Teenagers in Scotland will get the results of their Highers today, the first set of qualifications decided by teachers rather than by sitting exams because of the coronavirus pandemic.
What does it all mean for students if they don’t achieve what they need?
More than 130,000 young people across Scotland are receiving the results for their Nationals, Highers, Advanced Highers, and a whole series of other courses, certificates, and awards.
Those that don’t get the grades they want have a number of options.
This year, in light of the coronavirus pandemic, if you’re on a National 5, Higher and Advanced Higher course, you can make a free appeal if your grade is lower than the estimate grade issued by your school, college or training provider in May.
It must demonstrate you were performing at the level of your estimate grade.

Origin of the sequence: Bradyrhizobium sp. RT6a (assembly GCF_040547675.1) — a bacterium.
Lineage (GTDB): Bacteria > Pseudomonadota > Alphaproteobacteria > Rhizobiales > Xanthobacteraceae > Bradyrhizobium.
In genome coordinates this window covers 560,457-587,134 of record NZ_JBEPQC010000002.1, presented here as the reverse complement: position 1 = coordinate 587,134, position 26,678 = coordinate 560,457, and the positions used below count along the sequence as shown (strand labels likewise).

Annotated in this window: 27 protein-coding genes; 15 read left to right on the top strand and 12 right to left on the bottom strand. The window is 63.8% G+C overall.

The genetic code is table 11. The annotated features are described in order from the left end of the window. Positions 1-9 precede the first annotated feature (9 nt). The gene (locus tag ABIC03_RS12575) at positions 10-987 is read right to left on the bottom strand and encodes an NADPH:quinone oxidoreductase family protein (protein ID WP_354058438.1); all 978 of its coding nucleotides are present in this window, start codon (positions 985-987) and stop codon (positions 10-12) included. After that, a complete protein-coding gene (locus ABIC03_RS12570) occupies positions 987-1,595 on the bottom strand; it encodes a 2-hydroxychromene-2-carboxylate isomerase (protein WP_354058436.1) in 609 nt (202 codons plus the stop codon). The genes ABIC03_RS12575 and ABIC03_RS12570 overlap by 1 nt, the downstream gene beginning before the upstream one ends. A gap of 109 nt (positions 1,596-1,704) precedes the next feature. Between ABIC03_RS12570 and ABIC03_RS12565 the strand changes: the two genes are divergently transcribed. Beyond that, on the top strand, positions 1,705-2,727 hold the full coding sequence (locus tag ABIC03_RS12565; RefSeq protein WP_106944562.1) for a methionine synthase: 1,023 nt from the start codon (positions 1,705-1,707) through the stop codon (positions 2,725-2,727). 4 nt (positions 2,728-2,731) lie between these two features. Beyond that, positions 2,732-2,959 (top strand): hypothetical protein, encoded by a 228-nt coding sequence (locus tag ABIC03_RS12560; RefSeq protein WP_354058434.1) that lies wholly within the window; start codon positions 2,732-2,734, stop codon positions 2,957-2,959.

All appeals must be made by the school. So if you’re unhappy, the first step is to speak to them.
The school must make sure you understand the process and the three possible outcomes and appeals are signed off by a head teacher, principal or their representative.
You may be awarded a higher grade or your grade may stay the same.
It’s also possible you may receive a lower grade, but the Scottish Qualifications Authority (SQA) has said this will be rare and the outcome will be discussed with the school.
The work assessed can include classwork, prelims, past papers or class tests.
Your school, college or training provider will discuss this with you and must have your consent before appealing
Once the authority receives this evidence from your school or college, a senior examiner will review the evidence along with any other evidence it already holds, such as unmarked coursework submitted before the exams were cancelled.
Based on the evidence available, the SQA examiner will decide if your grade should be changed.
The appeals process opens 4 August and those wishing to confirm a college or university place will be informed of the outcome by 14 August.
For all other appeals, students will be informed by 21 August.
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